Is This 2018 NBA Team Any Good?: Boston Celtics

by Fox Doucette

Talk about “no respect.”

The Celtics were the No. 1 seed in the East last year, they added Gordon Hayward and Kyrie Irving in the offseason, and I’ve yet to see a Twitter pundit who wasn’t from Boston who’s predicting them to make the Finals. It seems like everyone thinks Isaiah Thomas and Jae Crowder are going to put LeBron back in the catbird seat, and some folks are even suggesting that the Wizards or Raptors are going to grab the No. 2 spot this year.

That might just be absurd.

Irving’s been waiting three years now for the chance to show how he’s matured as a primary scorer from the ballhandler’s position, and Hayward is only underrated because he played in a place where nobody in the national media’s paid attention to the team since John Stockton and Karl Malone were still in their prime.

But we don’t rely on the eye test here, oh no. This is a proper, civilized analytics site. So let’s break down the numbers and then we’ll decide at the end who’s making the Finals out of the East.

Stats via Basketball Reference and over/under via Sports Insights, love that dirty water:

2016-17 record: 53-29
2018 over/under: 54.5

Gordon, Gordon, Put Us In Stitches

What, nobody else still has this stuck in their head 30 years later?

But hot damn, what a get for the Celtics. They got a plus defender (106 Defensive Rating and a neutral DBPM), a guy who just put up the best True Shooting mark (.599) of his career, a .199 WS/48 guy who’s added nearly 11 VORP in the past three years, and a first-time All-Star.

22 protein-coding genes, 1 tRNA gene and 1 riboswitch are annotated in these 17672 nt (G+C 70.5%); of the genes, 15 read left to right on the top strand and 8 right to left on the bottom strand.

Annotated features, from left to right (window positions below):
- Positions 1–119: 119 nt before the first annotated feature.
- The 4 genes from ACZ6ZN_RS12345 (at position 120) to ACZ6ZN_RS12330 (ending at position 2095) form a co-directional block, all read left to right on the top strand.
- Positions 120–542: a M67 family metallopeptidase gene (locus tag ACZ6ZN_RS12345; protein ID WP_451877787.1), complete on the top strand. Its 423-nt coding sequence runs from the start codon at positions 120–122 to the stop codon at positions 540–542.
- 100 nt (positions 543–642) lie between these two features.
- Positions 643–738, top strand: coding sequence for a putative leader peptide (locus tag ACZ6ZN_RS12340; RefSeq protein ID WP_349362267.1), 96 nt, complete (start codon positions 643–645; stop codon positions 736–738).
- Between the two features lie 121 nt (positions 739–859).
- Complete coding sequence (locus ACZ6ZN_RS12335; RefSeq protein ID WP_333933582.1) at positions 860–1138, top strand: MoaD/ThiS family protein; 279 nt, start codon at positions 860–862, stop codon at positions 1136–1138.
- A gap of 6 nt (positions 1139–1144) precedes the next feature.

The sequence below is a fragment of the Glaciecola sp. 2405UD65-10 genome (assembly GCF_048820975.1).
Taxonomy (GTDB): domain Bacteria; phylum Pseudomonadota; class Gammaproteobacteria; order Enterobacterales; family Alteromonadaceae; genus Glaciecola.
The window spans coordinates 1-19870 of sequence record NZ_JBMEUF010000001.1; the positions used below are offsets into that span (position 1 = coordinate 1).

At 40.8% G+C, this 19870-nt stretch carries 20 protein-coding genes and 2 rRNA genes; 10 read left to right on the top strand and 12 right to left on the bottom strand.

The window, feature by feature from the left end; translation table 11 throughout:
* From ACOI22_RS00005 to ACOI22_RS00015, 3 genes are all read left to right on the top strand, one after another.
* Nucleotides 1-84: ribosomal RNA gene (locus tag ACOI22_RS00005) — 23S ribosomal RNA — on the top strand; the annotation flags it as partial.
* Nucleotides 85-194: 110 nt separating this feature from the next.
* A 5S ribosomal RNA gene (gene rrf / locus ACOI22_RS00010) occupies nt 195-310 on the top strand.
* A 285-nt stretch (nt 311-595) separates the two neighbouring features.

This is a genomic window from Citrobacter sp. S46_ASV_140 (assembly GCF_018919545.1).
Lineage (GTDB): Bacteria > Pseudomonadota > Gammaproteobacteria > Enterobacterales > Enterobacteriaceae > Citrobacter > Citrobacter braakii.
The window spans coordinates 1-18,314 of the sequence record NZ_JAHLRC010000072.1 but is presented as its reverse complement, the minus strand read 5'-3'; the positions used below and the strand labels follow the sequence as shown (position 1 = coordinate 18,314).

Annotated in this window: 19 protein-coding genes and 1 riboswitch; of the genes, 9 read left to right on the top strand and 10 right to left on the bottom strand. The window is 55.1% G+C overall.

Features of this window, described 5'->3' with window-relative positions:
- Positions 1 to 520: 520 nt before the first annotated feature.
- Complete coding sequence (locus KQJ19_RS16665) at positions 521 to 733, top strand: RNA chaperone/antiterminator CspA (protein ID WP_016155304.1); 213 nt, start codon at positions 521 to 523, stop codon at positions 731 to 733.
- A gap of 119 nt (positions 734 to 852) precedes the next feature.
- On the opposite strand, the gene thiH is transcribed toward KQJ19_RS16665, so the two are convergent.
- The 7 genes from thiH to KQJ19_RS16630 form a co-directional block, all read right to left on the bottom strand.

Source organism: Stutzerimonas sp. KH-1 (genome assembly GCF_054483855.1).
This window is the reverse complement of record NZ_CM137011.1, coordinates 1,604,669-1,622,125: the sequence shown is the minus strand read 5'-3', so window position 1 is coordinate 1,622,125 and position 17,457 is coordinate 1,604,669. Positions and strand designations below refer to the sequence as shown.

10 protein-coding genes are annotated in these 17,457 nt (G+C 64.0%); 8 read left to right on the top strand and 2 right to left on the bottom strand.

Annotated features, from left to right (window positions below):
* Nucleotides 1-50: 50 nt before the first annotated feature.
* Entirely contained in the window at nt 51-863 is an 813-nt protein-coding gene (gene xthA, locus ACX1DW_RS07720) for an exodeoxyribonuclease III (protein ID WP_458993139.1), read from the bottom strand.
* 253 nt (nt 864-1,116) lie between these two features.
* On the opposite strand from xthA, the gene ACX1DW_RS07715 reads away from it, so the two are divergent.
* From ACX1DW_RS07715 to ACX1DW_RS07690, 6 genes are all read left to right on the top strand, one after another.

Plus, he goes back to his days at Butler with the coach. And he’s 27. Hayward is going to be a big deal this season. He’s a genuine superstar-caliber player.

Kyrie Eleison

I have not been much more wrong in my career as a writer as when I dismissed Irving during the 2015-16 season as a good-stats-bad-team gunner who was only making noise because he had LeBron on his team.

For one thing, he was a big damn hero during the 2016 Finals, not only adding offensive heroics of his own but shutting down Steph Curry and making the Warriors’ offense a non-factor in Game 7. For another, the guy who I talked up, good old Matthew Dellavedova, has been hot garbage in Milwaukee and lost any chance he had of emerging as a starter.

He’s an atrocious defender (that Finals performance notwithstanding) statistically. But so was Isaiah Thomas. But he’s also a four-time All-Star who just put up a .473/.401/.905 slash line, the second 40-plus-percent three-point shooting season of his career. The guy’s emerged as a legitimate force with the ball, with a career-high .535 eFG%.

And he’s only 25. Interestingly, he and Hayward share a birthday; they were both born on March 23.

The Great Marcus Smart Gamble

Boston lowballed Smart on his contract extension even as they’re banking on him to replace the defensive performance that Avery Bradley used to give them as the nominal shooting guard. Smart is an atrocious (.358/.291/.762 in his first three seasons) shooter who can’t score from any range.